With all the talk about what’s wrong with Social Security (Medicare’s the real looming crisis), it may be time to debunk the reforms.

The most dramatic suggestion — to privatize the system gradually by moving people into mandatory individual investment accounts — has great surface appeal but some pretty big problems:

  • While you’re making the transition, one generation must in effect shoulder the nearly impossible burden of two systems. After all, no one advocates stopping, cold turkey, the payments today’s workers make to today’s retirees.
  • What do you do if a person invests poorly? You’d still need a safety net. Indeed, what an incentive to gamble! If you win, you retire in luxury. If you lose, you’re at least assured some poverty-level maintenance program.
  • Won’t this leave an awful lot of unsophisticated people prey to all manner of sales pitches, commissions and transaction costs?
  • But mainly (to my mind): why should everyone have to save — and live, once retired — as if he or she will live to be 110? Social Security is not just a “pact between generations,” though it is that, with each generation pledging to assist the previous one. (The problem, of course: we now have just 3.3 workers for each retiree, and we’re headed for just 2.) It is also a pact among citizens of the same generation.We all pay in more or less equally (given equal incomes), knowing that those who die earlier than average will have wound up subsidizing those who outlive them. Yet this seems a reasonable deal, because it keeps us from all having to live like paupers at age 65 in case we have to stretch our funds to last 35 or 40 years. (So there’s another reason we’d still need a taxpayer-financed safety net. Would we allow 88-year-olds whose cash has run out to freeze and starve?) Really, smokers should by age 55, say, be excused from further Social Security contributions, since they’re so much less likely to collect as much as nonsmokers. (Not that I’m seriously proposing this. Perversely, it would encourage nonsmoking 55-year-olds either to lie or to take up smoking.)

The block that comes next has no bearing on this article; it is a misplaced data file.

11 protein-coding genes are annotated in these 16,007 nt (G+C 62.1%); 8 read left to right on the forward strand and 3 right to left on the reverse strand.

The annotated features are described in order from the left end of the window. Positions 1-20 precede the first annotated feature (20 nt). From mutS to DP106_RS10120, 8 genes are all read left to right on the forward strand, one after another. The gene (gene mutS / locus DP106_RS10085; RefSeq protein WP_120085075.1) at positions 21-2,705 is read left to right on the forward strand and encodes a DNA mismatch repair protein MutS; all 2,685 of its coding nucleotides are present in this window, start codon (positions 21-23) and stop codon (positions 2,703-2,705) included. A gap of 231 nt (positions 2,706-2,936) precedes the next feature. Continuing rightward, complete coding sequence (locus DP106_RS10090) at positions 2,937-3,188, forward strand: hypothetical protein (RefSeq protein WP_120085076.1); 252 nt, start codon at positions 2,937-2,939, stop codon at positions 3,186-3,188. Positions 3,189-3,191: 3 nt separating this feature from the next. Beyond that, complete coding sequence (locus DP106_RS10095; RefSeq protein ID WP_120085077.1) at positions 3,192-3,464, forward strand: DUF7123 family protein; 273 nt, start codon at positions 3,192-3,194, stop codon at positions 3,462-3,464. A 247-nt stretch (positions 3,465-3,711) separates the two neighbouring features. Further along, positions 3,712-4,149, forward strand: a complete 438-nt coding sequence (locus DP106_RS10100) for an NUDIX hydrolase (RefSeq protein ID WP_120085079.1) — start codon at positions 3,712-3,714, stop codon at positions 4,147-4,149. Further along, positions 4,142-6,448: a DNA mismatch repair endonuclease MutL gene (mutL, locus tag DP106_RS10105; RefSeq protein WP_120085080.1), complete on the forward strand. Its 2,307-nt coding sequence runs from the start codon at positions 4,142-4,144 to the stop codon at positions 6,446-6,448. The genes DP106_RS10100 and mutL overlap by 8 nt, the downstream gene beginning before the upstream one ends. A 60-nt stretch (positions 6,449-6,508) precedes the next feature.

There’s a reasonable case for going part way, by restoring Social Security more toward the safety-net-of-last-resort bare subsistence sort of thing I believe it was originally intended to be. In other words, with enough warning, you could eliminate benefits to those who don’t need them and cut back somewhat on benefits even to those who do. The savings from this would be used to fund the individual investment accounts people are talking about. But why? Why take that extra step, in effect penalizing people who live longer than average, as tens of millions will?

After all, there’s still plenty of variety in retirement lifestyles. It’s not as if America becomes a homogenized, socialized society even with today’s rather modest benefit levels. Some retire in splendor; others eke out a life on Social Security alone. If the “safety net” is indeed a bit above bare subsistence . . . well, why not? For one thing, it’s one relatively small concession to a sort of national neighborliness. A social compact. It binds us together. We’re the only advanced country in the world without universal health insurance, and we no longer have the common experience of the draft or of Walter Cronkite every night. Maybe we should keep Social Security.

As usual, I know if I’m missing something here, I can rely on you to point it out.

Tomorrow:Social Security II (the problem with fixing the system by investing its funds in stocks)



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